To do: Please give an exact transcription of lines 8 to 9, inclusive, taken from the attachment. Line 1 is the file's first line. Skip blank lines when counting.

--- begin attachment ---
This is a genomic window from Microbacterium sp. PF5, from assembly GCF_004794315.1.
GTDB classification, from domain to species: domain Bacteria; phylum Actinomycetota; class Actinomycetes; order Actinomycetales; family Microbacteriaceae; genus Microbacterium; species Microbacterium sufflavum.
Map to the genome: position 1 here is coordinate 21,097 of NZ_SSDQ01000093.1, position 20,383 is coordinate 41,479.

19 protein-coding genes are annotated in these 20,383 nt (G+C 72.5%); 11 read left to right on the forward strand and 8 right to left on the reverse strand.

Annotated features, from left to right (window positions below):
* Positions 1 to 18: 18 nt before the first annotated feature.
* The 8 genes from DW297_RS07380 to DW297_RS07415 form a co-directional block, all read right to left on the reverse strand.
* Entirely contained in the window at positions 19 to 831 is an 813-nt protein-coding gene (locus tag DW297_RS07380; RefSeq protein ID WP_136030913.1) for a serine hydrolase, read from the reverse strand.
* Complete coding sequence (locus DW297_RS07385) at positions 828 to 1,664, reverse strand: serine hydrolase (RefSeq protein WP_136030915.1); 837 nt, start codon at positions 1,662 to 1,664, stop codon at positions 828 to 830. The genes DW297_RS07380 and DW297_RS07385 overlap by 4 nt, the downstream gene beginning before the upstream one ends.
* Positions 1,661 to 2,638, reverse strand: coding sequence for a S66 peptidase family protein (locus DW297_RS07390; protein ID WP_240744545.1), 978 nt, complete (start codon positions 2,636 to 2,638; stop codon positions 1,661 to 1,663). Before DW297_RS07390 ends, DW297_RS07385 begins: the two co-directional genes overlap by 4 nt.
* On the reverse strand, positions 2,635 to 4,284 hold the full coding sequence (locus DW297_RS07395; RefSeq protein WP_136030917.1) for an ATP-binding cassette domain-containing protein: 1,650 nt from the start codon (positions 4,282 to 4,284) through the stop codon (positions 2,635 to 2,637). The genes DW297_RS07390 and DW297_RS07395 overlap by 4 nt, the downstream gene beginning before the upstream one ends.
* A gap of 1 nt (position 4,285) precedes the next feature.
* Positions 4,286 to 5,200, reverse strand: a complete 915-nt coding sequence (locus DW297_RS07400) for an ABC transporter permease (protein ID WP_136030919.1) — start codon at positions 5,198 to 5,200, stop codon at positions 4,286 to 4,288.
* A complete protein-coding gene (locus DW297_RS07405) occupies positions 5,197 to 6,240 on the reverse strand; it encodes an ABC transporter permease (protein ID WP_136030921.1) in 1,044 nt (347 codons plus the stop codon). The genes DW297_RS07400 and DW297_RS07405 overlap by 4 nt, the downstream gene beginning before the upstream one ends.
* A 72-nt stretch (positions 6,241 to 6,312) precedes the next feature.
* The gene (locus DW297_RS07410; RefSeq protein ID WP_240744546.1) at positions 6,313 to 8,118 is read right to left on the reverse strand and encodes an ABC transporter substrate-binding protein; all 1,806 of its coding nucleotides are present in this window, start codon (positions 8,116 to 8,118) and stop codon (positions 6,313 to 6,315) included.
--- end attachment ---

* Entirely contained in the window at positions 19 to 831 is an 813-nt protein-coding gene (locus tag DW297_RS07380; RefSeq protein ID WP_136030913.1) for a serine hydrolase, read from the reverse strand.
* Complete coding sequence (locus DW297_RS07385) at positions 828 to 1,664, reverse strand: serine hydrolase (RefSeq protein WP_136030915.1); 837 nt, start codon at positions 1,662 to 1,664, stop codon at positions 828 to 830. The genes DW297_RS07380 and DW297_RS07385 overlap by 4 nt, the downstream gene beginning before the upstream one ends.